The researchers identified 20 target pesticides in this study: Anabasine, atrazine, bendiocarb, bentranil, carbaryl, carbofuran, DEET, desethylatrazine, desethylterbuthylazine, dimethomorph, fenfuram, imidacloprid, isoproturon, methfuroxam, mexacarbate, propamocarb, propoxur, pyroquilon, spiroxamine, and terbuthylazine. Table 2 delineates the concentrations of the most frequently detected pesticides in groundwater samples, which include DEET, mexacarbate, propoxur, desethylatrazine, and terbuthylazine. The authors are particularity concerned with the presence of “several carbamate insecticides
due to their acute and chronic toxicity.” The main source of carbamate insecticides are from agricultural use, which is not surprising given that the Grombalia region’s economy is mainly based on citrus: “77.3 percent of the irrigated area [in this region] is planted with citrus [].”

“The most frequently quantified pesticides belong to the family of triazine herbicides and carbamate insecticides. Triazines have been highly used on several agricultural crops. The occurrence of triazine herbicides in groundwater has been found very commonly [] with most likely no potential human-health concerns at the observed levels of detection [],” authors report in Section 3.1.2 on the results and discussion subsection on pesticides. According to the report: “The frequent detection of triazines can also be expressed as a function of their groundwater ubiquity score (GUS) index, used to predict the behavior of pollutants in groundwater. Triazines are the compounds with the highest GUS index and detection frequency, indicating their high leachability. Atrazine and its degradation product desethylatrazine are by far the most abundant herbicides detected in shallow groundwater []. Atrazine was not detected in the sampling sites, while its metabolite desethylatrazine was detected in 13 samples in both sampling campaigns []. Some researchers have shown that pesticide metabolites are often detected in groundwater at higher concentrations compared to parent compounds [] and that their presence can be more toxic than their parents. []” This last line on pesticide metabolites is consistent with findings from numerous studies which demonstrate the relationship between groundwater and pesticide residue exposure and infiltration in the United States, for example, “90 percent of Americans having at least one pesticide biomarker (includes parent compound and metabolites) in their body,” according to the Centers for Disease Control and Prevention.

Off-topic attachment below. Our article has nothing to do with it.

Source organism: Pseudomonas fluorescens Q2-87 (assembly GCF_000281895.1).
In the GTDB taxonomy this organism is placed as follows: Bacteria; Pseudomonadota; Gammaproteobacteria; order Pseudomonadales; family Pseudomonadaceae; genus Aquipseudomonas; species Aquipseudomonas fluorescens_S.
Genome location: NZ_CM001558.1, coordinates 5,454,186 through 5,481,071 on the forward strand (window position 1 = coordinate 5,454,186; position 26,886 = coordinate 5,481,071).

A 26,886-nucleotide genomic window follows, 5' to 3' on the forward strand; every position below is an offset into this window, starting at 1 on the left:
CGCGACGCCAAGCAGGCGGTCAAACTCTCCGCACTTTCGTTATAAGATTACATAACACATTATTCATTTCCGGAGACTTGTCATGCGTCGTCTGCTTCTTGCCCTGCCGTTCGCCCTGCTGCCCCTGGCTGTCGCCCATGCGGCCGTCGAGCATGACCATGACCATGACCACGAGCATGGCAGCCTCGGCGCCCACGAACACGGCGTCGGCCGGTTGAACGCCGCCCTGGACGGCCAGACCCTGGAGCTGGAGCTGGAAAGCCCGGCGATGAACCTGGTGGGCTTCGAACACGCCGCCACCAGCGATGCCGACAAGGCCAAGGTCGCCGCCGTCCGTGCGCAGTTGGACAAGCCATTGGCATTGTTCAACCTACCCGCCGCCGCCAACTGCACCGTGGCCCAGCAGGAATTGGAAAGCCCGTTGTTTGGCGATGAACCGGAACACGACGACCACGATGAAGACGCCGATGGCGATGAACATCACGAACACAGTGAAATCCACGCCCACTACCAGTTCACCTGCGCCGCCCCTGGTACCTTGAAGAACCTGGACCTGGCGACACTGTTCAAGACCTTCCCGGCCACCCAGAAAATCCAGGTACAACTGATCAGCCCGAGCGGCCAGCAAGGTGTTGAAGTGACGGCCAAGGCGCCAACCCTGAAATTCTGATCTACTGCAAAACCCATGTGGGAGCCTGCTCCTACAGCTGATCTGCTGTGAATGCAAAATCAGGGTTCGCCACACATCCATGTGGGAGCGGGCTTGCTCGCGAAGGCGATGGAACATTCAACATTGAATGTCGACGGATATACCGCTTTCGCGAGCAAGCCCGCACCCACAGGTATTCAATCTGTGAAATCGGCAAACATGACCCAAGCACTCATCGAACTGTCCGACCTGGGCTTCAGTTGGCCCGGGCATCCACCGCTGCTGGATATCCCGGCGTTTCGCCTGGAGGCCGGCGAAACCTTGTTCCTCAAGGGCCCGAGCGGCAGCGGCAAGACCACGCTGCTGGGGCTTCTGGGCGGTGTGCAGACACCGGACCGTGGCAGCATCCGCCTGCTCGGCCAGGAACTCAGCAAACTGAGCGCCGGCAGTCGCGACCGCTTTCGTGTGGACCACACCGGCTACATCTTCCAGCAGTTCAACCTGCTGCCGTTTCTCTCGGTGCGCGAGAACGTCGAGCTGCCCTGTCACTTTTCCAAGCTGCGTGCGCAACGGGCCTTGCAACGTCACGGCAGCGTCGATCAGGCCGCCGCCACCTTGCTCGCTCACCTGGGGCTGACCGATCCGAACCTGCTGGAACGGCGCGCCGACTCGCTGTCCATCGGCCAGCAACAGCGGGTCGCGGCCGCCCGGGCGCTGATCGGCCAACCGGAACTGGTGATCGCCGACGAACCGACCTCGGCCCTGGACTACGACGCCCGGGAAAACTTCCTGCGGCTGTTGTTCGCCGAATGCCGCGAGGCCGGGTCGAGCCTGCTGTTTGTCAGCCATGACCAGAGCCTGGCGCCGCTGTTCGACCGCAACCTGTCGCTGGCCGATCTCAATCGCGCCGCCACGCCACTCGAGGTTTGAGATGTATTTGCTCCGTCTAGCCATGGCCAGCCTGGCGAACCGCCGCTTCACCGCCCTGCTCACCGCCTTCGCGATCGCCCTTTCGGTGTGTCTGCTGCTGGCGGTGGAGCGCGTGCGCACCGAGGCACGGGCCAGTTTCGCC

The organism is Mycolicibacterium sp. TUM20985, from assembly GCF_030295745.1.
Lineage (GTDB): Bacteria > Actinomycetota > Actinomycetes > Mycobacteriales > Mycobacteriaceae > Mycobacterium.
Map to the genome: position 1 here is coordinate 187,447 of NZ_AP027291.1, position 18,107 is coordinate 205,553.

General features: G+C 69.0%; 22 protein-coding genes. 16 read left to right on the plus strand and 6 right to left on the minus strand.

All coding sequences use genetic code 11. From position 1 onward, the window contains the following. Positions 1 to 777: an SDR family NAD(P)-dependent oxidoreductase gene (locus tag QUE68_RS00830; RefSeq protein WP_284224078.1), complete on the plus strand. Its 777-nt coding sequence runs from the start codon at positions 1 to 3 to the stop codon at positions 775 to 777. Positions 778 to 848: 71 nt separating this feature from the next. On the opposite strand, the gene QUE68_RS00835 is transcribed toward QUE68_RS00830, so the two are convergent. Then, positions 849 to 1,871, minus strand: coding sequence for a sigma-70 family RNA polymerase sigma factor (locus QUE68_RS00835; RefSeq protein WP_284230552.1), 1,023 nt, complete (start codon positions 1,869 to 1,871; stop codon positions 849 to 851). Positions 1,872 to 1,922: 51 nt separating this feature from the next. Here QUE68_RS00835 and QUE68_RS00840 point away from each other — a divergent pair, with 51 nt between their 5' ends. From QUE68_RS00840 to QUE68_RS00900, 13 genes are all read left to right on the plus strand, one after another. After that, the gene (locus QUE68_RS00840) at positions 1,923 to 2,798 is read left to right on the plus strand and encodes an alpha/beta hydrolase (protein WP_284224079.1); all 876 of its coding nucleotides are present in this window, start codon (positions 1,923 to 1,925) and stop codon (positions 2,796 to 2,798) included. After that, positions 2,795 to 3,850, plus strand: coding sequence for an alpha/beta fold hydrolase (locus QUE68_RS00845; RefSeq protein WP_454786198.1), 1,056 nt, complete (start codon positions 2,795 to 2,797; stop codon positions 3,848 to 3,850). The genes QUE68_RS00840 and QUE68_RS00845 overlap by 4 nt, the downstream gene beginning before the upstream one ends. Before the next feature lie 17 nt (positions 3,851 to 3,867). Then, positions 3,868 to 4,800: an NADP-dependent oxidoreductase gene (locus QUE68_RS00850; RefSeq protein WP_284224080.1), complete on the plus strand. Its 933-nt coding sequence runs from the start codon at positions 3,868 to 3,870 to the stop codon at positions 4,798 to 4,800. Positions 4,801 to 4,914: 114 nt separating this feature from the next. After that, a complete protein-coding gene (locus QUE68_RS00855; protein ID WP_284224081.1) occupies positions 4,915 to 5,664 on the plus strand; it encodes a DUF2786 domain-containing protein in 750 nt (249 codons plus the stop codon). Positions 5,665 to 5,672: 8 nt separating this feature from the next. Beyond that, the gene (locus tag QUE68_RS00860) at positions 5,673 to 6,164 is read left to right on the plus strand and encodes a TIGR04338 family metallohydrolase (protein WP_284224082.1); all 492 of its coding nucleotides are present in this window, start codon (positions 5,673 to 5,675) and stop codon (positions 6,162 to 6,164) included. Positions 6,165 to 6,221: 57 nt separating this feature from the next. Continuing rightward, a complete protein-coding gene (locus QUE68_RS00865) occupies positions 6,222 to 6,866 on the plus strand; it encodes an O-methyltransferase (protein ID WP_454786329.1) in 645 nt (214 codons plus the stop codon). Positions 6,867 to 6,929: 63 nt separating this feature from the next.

Beyond the focus on pesticides, the study also documents the occurrence of CECs, which include “commonly prescribed drugs [‘antimicrobials, analgesics, anti-inflammatories’], artificial sweeteners [sucralose], insecticides [fipronil], and UV filters.” Sixty-nine compounds of CECS and one transformation product [metabolites or degradation products of the precursor analyte’] and 20 pesticides were detected per well, “ranging between 43 and 7384 ng L−1 and 7.3 and 80 ng L−1, respectively. The unit ng L-1 refers to one nanogram of a substance per liter of water.

Researchers in this study found it pertinent to study toxic substance exposure in Tunisian groundwater since a vast majority of the population accesses water resources through wells linked to aquifers. A 2023 Gallup poll indicates a record dissatisfaction with water quality across 81 percent of the population, particularly in southern regions of the country. “Industrial waste from phosphate mining—phosphogypsum—has led to spikes in cancer rates, infertility, and miscarriage in the region. Once famed for its thriving marine ecosystems, fish stocks have plummeted. Groundwater has been polluted, with diminishing reserves for households.” One of the reasons these researchers focused on an area in northeast Tunisia was because of the lack of existing data regarding toxic substance residues in groundwater reserves generally.

There is extensive reporting by Beyond Pesticides on the human, wildlife, and ecological health implications of pesticide leaching into groundwater. For instance, marine ecosystems along the U.S. West Coast are threatened by forest management practices that permit the use of pesticides including certain herbicides (indaziflam, hexazinone, and atrazine), fungicides (fluopicolide and pyraclostrobin), and insecticides (bifenthrin and permethrin). In Arizona, the State Auditor General reported deep concern over the insufficient amount of groundwater monitoring for pesticides by the Arizona Department of Environmental Quality between 2017 and 2021 which flew in the face of legal requirements.